Question: Why is there a minus in the
2ˆ(–delta delta CT) formula?
My line of thoughs:
Ct values of some pPCR experiment (some gene of interest X and a reference gene REF is measured under some experiment condition and a control condition).
The delta CT (
dCt) would correspond to normalized
expressionCt of X against REF of both conditions. (dCt = X-REF)
The delta delta CT (
ddCt) would then correspond the the difference of the dCt of the experiment condition minus the dCt of the control condition.
=> If ddCT > 0 then the gene of interest is
upregulated downregulated (Ct is antiproportional to gene expression). (the difference of the dCt in the experiment condition is larger than in the control condition)
But now: the ratio
R = 2ˆ(–delta delta CT) would then correspond to a value smaller than 1 (because of the minus).
I read sentences like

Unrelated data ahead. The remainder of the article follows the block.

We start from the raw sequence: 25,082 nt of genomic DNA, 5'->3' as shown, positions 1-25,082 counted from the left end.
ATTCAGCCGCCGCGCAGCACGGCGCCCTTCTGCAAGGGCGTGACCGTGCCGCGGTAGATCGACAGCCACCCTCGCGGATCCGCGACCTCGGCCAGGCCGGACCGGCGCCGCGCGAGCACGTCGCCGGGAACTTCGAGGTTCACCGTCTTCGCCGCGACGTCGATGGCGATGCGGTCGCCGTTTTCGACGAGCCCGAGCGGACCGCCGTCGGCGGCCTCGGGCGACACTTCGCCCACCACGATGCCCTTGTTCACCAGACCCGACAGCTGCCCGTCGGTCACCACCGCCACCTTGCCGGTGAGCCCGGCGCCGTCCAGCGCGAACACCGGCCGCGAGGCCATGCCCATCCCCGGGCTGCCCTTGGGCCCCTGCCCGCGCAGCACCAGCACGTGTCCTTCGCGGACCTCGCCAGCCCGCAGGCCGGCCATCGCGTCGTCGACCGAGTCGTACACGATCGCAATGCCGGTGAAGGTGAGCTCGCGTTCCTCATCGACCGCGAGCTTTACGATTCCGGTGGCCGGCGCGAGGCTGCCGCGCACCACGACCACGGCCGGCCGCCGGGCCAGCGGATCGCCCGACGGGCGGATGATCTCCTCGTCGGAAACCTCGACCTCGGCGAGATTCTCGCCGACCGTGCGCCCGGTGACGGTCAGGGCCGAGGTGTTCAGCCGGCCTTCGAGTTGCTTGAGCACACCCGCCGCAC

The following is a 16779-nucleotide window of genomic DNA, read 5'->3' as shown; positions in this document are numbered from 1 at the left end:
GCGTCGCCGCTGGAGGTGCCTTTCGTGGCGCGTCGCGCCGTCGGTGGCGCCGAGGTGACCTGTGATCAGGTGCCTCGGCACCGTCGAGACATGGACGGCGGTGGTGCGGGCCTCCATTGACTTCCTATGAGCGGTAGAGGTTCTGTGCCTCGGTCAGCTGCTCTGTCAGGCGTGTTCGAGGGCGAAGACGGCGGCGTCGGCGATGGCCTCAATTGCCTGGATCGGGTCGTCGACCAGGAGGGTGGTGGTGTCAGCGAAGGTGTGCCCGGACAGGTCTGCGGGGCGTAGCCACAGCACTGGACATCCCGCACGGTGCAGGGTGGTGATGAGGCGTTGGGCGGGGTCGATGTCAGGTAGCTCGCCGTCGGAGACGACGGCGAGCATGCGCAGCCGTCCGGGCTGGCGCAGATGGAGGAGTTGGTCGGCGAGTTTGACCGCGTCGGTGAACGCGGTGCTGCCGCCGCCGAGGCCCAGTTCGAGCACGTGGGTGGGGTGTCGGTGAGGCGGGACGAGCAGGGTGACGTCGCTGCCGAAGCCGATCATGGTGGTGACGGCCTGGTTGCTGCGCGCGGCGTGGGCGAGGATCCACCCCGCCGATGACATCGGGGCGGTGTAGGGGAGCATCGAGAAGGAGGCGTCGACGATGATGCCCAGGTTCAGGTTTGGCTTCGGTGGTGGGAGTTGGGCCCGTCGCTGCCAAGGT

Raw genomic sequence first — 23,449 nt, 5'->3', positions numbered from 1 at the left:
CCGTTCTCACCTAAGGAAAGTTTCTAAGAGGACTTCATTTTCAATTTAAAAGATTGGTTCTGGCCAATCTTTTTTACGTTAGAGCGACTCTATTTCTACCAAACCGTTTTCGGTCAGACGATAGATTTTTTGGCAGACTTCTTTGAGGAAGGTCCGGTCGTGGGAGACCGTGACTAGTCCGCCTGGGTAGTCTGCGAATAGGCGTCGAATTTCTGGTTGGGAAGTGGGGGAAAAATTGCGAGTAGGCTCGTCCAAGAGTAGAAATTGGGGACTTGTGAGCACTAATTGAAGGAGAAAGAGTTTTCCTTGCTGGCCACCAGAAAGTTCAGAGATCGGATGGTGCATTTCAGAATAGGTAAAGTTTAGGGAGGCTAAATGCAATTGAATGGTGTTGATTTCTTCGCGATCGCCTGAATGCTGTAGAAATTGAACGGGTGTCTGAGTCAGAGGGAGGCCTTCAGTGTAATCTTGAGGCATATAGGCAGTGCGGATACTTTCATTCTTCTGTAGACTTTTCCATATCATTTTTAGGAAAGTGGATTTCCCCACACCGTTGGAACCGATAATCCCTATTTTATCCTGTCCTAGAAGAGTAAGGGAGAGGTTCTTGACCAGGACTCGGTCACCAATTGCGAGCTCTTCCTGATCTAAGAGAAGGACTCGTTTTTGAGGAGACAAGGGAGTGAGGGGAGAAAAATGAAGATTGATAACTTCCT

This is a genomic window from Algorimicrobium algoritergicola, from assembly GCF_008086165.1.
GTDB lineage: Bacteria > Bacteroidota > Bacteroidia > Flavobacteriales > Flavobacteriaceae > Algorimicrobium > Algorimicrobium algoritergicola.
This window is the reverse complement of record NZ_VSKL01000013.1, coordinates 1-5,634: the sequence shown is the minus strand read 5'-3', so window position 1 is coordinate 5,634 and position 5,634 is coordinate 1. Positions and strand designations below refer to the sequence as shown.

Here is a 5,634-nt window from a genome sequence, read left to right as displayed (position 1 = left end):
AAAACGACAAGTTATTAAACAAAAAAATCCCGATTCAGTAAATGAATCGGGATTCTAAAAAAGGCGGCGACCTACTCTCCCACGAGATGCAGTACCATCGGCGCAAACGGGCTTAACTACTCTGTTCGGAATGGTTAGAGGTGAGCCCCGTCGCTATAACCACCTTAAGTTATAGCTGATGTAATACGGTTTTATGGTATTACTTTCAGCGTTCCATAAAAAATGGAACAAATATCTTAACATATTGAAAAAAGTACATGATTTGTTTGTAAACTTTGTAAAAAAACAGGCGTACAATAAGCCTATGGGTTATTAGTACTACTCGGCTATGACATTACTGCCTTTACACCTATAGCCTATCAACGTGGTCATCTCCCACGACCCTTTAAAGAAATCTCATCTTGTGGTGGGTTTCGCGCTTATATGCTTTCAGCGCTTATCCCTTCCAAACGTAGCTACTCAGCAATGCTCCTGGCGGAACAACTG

"We see a 10% decrease of expression (R=0.9)..."
But actually the raw data clearly shows a upregulation... This is confusing since only the ratio R decreases by 10% but the this would correspond to an increase of raw expression... I could interprete R as the ratio of the control against the gene of interest. But why not the other way around?
Edit: Ct is antiproportional to gene expression => dCt does not directly reflect the gene expression.
"We can predict that a plant with a hormone concentration of 8.85 pg/mL would have an expression of Gene G that is 27% (𝑅̂ =0.73) lower than that of plants with average hormone concentration" (just below equation 8)
But clearly in Fig. 3a you can see that the expression at 8.85 is obviously higher than with average hormone concentration (x0 = 9.85)